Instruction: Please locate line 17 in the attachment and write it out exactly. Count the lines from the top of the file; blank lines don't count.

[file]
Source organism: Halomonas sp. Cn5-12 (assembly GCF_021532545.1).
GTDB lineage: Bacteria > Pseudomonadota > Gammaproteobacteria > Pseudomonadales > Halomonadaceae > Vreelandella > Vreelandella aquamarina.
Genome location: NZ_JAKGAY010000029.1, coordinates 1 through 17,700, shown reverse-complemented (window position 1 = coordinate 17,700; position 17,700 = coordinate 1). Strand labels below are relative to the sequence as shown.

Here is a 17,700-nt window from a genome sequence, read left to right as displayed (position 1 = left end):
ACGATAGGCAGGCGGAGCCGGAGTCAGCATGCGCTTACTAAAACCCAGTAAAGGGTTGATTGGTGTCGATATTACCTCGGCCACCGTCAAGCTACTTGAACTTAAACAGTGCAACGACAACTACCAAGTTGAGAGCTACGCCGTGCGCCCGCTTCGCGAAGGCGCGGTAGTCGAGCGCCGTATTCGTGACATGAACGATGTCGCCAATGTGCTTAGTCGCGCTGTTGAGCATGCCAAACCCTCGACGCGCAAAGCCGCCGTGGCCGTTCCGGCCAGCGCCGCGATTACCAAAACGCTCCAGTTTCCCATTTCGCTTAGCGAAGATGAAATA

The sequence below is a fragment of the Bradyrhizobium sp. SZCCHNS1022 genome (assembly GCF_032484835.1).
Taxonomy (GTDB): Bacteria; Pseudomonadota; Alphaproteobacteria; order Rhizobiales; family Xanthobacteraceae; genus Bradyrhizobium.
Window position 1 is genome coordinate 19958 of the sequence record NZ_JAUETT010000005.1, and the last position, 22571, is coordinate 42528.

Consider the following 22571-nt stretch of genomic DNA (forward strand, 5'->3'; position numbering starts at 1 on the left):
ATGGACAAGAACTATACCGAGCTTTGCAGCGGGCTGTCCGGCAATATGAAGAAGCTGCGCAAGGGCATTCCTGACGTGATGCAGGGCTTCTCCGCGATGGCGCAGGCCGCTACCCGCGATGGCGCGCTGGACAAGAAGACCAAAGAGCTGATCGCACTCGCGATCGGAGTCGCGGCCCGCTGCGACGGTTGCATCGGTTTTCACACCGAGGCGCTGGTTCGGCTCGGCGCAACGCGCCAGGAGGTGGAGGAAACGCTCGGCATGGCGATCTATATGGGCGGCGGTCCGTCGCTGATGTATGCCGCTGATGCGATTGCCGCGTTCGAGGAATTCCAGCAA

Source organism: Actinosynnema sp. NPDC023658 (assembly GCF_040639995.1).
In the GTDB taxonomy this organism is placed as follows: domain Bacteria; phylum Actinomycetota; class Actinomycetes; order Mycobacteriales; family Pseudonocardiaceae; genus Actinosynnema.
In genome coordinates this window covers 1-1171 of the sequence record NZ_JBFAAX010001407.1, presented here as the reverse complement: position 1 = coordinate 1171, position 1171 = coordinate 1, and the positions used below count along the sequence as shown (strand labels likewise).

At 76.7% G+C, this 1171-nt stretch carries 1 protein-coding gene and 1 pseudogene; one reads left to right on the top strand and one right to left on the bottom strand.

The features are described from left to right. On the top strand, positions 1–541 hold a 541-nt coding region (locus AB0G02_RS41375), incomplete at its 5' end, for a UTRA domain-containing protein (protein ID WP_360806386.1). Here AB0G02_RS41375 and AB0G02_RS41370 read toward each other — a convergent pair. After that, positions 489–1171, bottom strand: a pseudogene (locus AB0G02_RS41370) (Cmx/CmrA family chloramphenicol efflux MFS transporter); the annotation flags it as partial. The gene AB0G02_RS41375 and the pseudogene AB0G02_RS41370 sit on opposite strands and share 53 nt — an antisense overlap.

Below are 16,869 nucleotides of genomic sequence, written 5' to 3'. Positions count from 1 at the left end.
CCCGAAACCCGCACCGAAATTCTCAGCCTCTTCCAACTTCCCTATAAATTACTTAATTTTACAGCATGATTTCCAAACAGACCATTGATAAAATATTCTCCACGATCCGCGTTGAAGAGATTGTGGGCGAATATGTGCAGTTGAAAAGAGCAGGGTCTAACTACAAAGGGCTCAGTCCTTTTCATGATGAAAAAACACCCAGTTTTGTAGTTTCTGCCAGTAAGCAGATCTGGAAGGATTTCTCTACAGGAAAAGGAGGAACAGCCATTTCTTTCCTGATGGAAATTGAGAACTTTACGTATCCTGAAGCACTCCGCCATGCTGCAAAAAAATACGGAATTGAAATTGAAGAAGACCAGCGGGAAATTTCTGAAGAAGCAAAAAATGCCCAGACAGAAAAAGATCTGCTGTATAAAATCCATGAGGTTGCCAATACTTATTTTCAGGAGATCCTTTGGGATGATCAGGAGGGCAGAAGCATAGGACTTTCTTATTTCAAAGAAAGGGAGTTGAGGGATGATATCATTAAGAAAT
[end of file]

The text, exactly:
CCCGAAACCCGCACCGAAATTCTCAGCCTCTTCCAACTTCCCTATAAATTACTTAATTTTACAGCATGATTTCCAAACAGACCATTGATAAAATATTCTCCACGATCCGCGTTGAAGAGATTGTGGGCGAATATGTGCAGTTGAAAAGAGCAGGGTCTAACTACAAAGGGCTCAGTCCTTTTCATGATGAAAAAACACCCAGTTTTGTAGTTTCTGCCAGTAAGCAGATCTGGAAGGATTTCTCTACAGGAAAAGGAGGAACAGCCATTTCTTTCCTGATGGAAATTGAGAACTTTACGTATCCTGAAGCACTCCGCCATGCTGCAAAAAAATACGGAATTGAAATTGAAGAAGACCAGCGGGAAATTTCTGAAGAAGCAAAAAATGCCCAGACAGAAAAAGATCTGCTGTATAAAATCCATGAGGTTGCCAATACTTATTTTCAGGAGATCCTTTGGGATGATCAGGAGGGCAGAAGCATAGGACTTTCTTATTTCAAAGAAAGGGAGTTGAGGGATGATATCATTAAGAAAT